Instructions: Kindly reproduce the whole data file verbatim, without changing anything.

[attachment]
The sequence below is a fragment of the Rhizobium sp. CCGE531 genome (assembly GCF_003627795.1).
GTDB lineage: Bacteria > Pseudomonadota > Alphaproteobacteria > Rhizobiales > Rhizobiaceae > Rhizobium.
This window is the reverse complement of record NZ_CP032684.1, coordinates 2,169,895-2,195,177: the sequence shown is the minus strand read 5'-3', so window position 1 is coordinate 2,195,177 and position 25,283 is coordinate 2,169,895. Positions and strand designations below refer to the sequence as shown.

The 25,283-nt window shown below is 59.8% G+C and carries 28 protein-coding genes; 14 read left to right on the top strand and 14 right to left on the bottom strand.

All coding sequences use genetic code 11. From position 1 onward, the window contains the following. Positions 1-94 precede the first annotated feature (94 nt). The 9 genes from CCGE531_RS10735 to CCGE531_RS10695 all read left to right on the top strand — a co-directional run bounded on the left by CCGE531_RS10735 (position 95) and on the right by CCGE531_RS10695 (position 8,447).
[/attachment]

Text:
The sequence below is a fragment of the Rhizobium sp. CCGE531 genome (assembly GCF_003627795.1).
GTDB lineage: Bacteria > Pseudomonadota > Alphaproteobacteria > Rhizobiales > Rhizobiaceae > Rhizobium.
This window is the reverse complement of record NZ_CP032684.1, coordinates 2,169,895-2,195,177: the sequence shown is the minus strand read 5'-3', so window position 1 is coordinate 2,195,177 and position 25,283 is coordinate 2,169,895. Positions and strand designations below refer to the sequence as shown.

The 25,283-nt window shown below is 59.8% G+C and carries 28 protein-coding genes; 14 read left to right on the top strand and 14 right to left on the bottom strand.

All coding sequences use genetic code 11. From position 1 onward, the window contains the following. Positions 1-94 precede the first annotated feature (94 nt). The 9 genes from CCGE531_RS10735 to CCGE531_RS10695 all read left to right on the top strand — a co-directional run bounded on the left by CCGE531_RS10735 (position 95) and on the right by CCGE531_RS10695 (position 8,447).